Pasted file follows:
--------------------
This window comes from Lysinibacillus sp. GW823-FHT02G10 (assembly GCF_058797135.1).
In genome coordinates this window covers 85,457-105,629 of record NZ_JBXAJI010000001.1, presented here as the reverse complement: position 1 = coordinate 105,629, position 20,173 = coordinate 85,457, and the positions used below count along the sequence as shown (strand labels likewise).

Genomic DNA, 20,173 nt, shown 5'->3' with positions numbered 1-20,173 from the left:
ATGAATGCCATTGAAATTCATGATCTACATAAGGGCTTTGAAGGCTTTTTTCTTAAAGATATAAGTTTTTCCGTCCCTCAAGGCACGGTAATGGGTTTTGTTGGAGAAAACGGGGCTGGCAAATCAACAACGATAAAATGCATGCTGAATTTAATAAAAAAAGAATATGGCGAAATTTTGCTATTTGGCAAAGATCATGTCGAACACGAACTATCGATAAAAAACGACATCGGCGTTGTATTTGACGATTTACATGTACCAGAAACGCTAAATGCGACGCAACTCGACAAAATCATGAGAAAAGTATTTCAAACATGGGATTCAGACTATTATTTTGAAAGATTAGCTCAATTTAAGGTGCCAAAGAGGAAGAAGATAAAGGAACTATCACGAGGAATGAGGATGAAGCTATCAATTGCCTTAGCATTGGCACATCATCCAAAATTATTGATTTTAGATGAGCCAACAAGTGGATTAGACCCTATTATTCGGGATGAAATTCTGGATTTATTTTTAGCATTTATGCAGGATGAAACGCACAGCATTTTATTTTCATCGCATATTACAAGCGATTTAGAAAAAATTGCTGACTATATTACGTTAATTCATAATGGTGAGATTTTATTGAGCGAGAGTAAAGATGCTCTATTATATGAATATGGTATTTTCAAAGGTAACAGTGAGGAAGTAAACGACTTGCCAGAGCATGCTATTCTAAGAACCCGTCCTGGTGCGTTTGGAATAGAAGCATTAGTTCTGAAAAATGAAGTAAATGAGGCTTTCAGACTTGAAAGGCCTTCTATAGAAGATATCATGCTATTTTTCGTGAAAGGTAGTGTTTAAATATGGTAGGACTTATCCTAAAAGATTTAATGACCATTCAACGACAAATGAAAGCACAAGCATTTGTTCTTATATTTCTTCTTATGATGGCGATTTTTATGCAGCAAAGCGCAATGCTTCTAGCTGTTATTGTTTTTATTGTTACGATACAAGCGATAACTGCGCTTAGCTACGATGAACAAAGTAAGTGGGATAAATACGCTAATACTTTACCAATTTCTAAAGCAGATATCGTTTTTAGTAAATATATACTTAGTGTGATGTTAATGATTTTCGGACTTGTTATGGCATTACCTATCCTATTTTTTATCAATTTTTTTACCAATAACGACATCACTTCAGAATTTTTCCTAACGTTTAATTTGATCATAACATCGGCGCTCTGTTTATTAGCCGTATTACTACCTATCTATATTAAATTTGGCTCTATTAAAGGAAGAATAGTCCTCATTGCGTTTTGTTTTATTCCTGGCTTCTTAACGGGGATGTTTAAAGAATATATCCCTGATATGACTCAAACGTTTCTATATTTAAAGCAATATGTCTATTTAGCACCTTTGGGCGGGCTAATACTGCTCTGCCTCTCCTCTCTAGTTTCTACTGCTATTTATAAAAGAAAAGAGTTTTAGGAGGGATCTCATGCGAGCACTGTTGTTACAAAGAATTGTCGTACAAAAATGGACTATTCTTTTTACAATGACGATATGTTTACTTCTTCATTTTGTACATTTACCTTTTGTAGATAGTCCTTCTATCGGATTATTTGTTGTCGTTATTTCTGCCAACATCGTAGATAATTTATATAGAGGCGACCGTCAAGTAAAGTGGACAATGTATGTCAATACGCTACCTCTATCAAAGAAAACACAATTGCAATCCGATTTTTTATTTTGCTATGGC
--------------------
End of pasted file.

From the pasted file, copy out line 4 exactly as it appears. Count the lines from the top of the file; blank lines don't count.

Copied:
ATGAATGCCATTGAAATTCATGATCTACATAAGGGCTTTGAAGGCTTTTTTCTTAAAGATATAAGTTTTTCCGTCCCTCAAGGCACGGTAATGGGTTTTGTTGGAGAAAACGGGGCTGGCAAATCAACAACGATAAAATGCATGCTGAATTTAATAAAAAAAGAATATGGCGAAATTTTGCTATTTGGCAAAGATCATGTCGAACACGAACTATCGATAAAAAACGACATCGGCGTTGTATTTGACGATTTACATGTACCAGAAACGCTAAATGCGACGCAACTCGACAAAATCATGAGAAAAGTATTTCAAACATGGGATTCAGACTATTATTTTGAAAGATTAGCTCAATTTAAGGTGCCAAAGAGGAAGAAGATAAAGGAACTATCACGAGGAATGAGGATGAAGCTATCAATTGCCTTAGCATTGGCACATCATCCAAAATTATTGATTTTAGATGAGCCAACAAGTGGATTAGACCCTATTATTCGGGATGAAATTCTGGATTTATTTTTAGCATTTATGCAGGATGAAACGCACAGCATTTTATTTTCATCGCATATTACAAGCGATTTAGAAAAAATTGCTGACTATATTACGTTAATTCATAATGGTGAGATTTTATTGAGCGAGAGTAAAGATGCTCTATTATATGAATATGGTATTTTCAAAGGTAACAGTGAGGAAGTAAACGACTTGCCAGAGCATGCTATTCTAAGAACCCGTCCTGGTGCGTTTGGAATAGAAGCATTAGTTCTGAAAAATGAAGTAAATGAGGCTTTCAGACTTGAAAGGCCTTCTATAGAAGATATCATGCTATTTTTCGTGAAAGGTAGTGTTTAAATATGGTAGGACTTATCCTAAAAGATTTAATGACCATTCAACGACAAATGAAAGCACAAGCATTTGTTCTTATATTTCTTCTTATGATGGCGATTTTTATGCAGCAAAGCGCAATGCTTCTAGCTGTTATTGTTTTTATTGTTACGATACAAGCGATAACTGCGCTTAGCTACGATGAACAAAGTAAGTGGGATAAATACGCTAATACTTTACCAATTTCTAAAGCAGATATCGTTTTTAGTAAATATATACTTAGTGTGATGTTAATGATTTTCGGACTTGTTATGGCATTACCTATCCTATTTTTTATCAATTTTTTTACCAATAACGACATCACTTCAGAATTTTTCCTAACGTTTAATTTGATCATAACATCGGCGCTCTGTTTATTAGCCGTATTACTACCTATCTATATTAAATTTGGCTCTATTAAAGGAAGAATAGTCCTCATTGCGTTTTGTTTTATTCCTGGCTTCTTAACGGGGATGTTTAAAGAATATATCCCTGATATGACTCAAACGTTTCTATATTTAAAGCAATATGTCTATTTAGCACCTTTGGGCGGGCTAATACTGCTCTGCCTCTCCTCTCTAGTTTCTACTGCTATTTATAAAAGAAAAGAGTTTTAGGAGGGATCTCATGCGAGCACTGTTGTTACAAAGAATTGTCGTACAAAAATGGACTATTCTTTTTACAATGACGATATGTTTACTTCTTCATTTTGTACATTTACCTTTTGTAGATAGTCCTTCTATCGGATTATTTGTTGTCGTTATTTCTGCCAACATCGTAGATAATTTATATAGAGGCGACCGTCAAGTAAAGTGGACAATGTATGTCAATACGCTACCTCTATCAAAGAAAACACAATTGCAATCCGATTTTTTATTTTGCTATGGC